The MEPC agreed on an accelerated phase-out for Category 1 tankers (pre-MARPOL tankers). This would bring forward the final phasing–out date for these tankers to 2005, from 2007.

The MEPC discussed the proposal to bring forward the phasing-out of category 2 and 3 tankers (MARPOL tankers and smaller tankers) to 2010, from 2015. While there was substantial support in principle to the 2010 deadline, there was also concern relating to the phase-out of tankers of less than 20 years old in 2010 that this would lead to.

There was a suggested proposal, for further consideration in December, which could see the operational life of these tankers extending to 2015 or until the ship reaches a specified age (e.g. 20, 23 or 25 years), subject to satisfactory results from the Condition Assessment Scheme (CAS).

The MEPC agreed, in principle, that the CAS should be applied to single-hull tankers of 15 years, or older (as against being applicable to all Category 1 vessels continuing to trade after 2005 and all Category 2 vessels after 2010.) The MEPC agreed to circulate the proposed CAS amendments with a view to consideration for adoption at the extra session in December.

The MEPC noted the proposed consequential enhancements to the CAS scheme which would be needed. The Committee further noted that in order to adequate CAS to future challenges such as its possible application to double-hull tankers or enhanced requirements for tankers carrying heated cargoes, intensive work is needed. It noted with appreciation an offer by the United Kingdom to host an informal meeting on these issues with industry and interested Administrations, prior to the extra MEPC meeting in December.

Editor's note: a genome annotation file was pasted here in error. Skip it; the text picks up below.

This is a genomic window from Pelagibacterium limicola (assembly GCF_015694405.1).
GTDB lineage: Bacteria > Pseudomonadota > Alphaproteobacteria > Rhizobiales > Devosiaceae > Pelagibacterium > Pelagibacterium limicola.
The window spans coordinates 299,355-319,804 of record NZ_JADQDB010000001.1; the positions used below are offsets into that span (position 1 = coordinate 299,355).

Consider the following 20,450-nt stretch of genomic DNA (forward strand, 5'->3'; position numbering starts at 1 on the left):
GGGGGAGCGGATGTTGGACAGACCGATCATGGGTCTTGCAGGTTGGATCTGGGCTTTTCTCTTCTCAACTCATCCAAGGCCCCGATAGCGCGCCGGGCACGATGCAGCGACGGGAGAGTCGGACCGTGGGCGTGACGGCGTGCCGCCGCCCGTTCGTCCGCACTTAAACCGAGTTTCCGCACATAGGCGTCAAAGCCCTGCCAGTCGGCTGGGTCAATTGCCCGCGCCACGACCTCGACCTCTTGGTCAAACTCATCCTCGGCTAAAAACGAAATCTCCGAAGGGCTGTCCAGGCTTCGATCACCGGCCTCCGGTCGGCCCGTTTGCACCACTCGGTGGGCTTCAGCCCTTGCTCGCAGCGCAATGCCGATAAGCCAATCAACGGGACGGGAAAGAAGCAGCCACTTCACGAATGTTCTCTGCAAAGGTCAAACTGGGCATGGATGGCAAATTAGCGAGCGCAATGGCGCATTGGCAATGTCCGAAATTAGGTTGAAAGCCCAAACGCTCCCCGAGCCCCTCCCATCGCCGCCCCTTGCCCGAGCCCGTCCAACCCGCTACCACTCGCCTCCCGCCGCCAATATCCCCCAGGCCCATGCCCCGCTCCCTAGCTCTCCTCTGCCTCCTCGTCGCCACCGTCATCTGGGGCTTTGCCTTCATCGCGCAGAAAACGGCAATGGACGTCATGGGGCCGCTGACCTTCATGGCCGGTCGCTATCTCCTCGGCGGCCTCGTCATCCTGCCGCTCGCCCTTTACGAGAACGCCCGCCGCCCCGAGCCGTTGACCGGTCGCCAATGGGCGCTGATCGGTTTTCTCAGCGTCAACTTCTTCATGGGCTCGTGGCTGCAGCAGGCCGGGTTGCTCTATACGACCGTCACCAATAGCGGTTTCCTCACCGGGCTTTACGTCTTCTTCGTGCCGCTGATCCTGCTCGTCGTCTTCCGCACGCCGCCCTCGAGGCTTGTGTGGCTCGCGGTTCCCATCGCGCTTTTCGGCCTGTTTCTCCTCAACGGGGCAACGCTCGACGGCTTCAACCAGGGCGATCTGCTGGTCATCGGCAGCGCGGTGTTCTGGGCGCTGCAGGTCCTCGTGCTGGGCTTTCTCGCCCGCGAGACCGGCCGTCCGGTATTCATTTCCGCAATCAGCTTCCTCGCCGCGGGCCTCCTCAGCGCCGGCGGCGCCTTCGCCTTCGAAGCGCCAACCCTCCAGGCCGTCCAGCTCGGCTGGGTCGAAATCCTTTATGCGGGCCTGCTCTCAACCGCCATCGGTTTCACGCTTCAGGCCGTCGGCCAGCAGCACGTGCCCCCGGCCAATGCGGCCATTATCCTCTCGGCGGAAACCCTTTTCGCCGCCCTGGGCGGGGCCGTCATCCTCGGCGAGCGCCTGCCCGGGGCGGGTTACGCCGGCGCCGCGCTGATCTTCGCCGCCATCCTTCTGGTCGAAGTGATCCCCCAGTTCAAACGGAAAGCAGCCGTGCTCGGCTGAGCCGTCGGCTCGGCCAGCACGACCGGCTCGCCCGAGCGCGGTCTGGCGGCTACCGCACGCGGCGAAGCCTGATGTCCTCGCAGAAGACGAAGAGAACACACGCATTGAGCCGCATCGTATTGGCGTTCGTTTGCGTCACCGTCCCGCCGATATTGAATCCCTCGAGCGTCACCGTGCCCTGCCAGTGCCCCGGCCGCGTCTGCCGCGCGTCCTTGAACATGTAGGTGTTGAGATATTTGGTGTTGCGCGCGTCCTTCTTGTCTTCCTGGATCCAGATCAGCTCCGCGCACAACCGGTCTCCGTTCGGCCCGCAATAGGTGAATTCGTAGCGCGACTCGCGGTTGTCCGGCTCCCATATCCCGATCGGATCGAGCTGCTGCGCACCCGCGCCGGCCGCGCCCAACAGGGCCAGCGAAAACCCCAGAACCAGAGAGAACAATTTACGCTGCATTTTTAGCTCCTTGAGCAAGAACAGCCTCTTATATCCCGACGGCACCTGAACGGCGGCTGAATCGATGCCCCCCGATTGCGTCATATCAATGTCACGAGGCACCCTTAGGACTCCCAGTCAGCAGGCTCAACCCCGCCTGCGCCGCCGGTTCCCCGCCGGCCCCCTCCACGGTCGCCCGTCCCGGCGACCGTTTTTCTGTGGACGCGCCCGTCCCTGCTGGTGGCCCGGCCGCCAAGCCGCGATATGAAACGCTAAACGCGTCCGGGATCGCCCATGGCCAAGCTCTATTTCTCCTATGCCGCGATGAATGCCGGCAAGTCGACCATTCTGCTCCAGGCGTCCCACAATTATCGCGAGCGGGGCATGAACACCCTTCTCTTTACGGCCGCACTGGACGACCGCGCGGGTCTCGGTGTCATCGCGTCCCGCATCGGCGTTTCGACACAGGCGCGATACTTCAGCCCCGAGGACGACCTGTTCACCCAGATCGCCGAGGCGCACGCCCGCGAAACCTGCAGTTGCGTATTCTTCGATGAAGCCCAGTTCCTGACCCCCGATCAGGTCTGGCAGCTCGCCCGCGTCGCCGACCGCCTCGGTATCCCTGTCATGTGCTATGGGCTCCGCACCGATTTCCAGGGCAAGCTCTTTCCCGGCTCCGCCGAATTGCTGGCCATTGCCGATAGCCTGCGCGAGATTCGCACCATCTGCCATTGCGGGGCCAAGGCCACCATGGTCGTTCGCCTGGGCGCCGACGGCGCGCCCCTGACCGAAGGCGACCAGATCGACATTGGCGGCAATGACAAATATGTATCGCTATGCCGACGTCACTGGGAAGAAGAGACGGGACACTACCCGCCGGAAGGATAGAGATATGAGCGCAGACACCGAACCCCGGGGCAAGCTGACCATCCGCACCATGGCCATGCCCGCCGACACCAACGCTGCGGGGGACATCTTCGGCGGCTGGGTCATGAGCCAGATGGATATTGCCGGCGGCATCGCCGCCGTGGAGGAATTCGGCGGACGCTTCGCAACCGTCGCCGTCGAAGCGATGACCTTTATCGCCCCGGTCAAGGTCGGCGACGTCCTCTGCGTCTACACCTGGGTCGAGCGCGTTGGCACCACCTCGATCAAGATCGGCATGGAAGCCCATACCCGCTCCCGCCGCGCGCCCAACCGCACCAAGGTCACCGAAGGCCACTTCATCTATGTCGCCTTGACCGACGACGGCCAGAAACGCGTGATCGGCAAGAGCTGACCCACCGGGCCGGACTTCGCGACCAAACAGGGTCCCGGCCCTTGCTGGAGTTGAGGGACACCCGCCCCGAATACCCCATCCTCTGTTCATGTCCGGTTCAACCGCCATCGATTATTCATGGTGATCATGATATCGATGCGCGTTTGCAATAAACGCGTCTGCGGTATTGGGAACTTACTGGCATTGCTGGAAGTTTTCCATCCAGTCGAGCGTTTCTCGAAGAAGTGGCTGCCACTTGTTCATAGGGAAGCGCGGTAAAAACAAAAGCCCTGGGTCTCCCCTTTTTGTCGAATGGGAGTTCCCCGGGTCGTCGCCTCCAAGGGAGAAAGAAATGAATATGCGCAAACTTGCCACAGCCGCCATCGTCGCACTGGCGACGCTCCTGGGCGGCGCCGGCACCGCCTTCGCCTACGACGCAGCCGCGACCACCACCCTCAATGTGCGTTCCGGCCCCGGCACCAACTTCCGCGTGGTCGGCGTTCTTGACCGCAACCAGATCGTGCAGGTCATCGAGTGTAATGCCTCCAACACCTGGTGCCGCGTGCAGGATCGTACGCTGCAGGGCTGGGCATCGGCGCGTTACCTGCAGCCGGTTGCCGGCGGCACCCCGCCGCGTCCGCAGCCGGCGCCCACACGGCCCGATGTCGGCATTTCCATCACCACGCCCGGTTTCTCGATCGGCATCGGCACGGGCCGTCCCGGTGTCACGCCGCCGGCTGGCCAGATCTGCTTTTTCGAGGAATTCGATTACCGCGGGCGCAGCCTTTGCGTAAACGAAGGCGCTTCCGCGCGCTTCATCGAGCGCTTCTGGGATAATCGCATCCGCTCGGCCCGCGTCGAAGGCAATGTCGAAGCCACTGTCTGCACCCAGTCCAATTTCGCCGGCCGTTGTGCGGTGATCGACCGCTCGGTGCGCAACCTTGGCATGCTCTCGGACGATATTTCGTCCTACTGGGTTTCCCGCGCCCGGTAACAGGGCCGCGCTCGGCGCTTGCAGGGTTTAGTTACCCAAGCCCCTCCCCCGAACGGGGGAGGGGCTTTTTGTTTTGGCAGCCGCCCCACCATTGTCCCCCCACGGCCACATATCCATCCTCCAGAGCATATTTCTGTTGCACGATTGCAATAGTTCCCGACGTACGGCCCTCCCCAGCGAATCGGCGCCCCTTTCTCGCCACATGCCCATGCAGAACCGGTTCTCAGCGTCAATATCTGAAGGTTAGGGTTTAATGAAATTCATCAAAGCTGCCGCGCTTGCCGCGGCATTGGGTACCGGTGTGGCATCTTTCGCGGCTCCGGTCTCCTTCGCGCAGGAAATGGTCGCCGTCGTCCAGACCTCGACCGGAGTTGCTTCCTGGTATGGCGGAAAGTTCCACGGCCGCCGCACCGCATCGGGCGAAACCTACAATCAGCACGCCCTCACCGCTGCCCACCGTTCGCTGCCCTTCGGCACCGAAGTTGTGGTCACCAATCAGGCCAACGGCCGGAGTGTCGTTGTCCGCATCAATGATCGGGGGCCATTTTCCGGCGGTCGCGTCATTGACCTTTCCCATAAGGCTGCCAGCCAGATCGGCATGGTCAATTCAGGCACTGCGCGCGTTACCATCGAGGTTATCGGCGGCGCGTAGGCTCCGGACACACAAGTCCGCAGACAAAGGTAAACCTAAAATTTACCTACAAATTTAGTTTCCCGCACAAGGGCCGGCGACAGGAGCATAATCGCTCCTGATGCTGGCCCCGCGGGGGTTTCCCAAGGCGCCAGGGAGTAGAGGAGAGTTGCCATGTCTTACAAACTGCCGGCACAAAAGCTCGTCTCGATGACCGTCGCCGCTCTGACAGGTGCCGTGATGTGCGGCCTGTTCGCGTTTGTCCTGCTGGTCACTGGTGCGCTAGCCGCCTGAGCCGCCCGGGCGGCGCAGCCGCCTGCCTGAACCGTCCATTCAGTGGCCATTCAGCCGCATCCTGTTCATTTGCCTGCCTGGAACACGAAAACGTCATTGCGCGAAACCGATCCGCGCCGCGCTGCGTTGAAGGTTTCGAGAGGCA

The MEPC considered the proposed draft regulation on the carriage of Heavy Grades of Oil (HGO) in single-hull tankers, which would ban the carriage of HGO in single-hull tankers. The MEPC agreed on the need for further technical discussion at the December meeting of the proposed new regulation 13H on Prevention of oil pollution when carrying heavy grades of oil, in particular in relation to the physical properties of heavy grades of oil (including their definition, in relation to density and/or kinematic viscosity) and in pollution combating.

The MEPC noted the differing views on the issue of tankers carrying HGO engaged in domestic trades, regarding possible exemptions for tankers on local voyages and agreed this was a policy matter for a decision later. The MEPC agreed that the Informal Group of Experts should be re-established to review the impact of the proposals discussed at this session.

Extra session of the Committee (MEPC 50)
The extra session of the Committee will be held as MEPC 50 on 1 and 4 December 2003, during the 23rd IMO Assembly, which meets from 24 November to 5 December 2003.

Proposal for a West European PSSA
The MEPC approved in principle a proposal for Belgium, France, Ireland, Portugal, Spain and the United Kingdom to designate a Particularly Sensitive Sea Area (PSSA) to cover a wide sea area west of these countries, subject to the area being reduced to bring the easterly line off the Shetlands Isles to 00 longitude.

The States proposing the measure withdrew an earlier proposal to ban carriage of heavy fuel oil in single hull tankers in the PSSA and instead agreed that the Associated Protective Measures linked to the PSSA would, at this stage, concern a proposed 48-hour reporting rule for ships carrying certain cargoes entering the PSSA. This measure would be referred to the Sub-Committee on Safety of Navigation (NAV), meeting mid-2004, for consideration.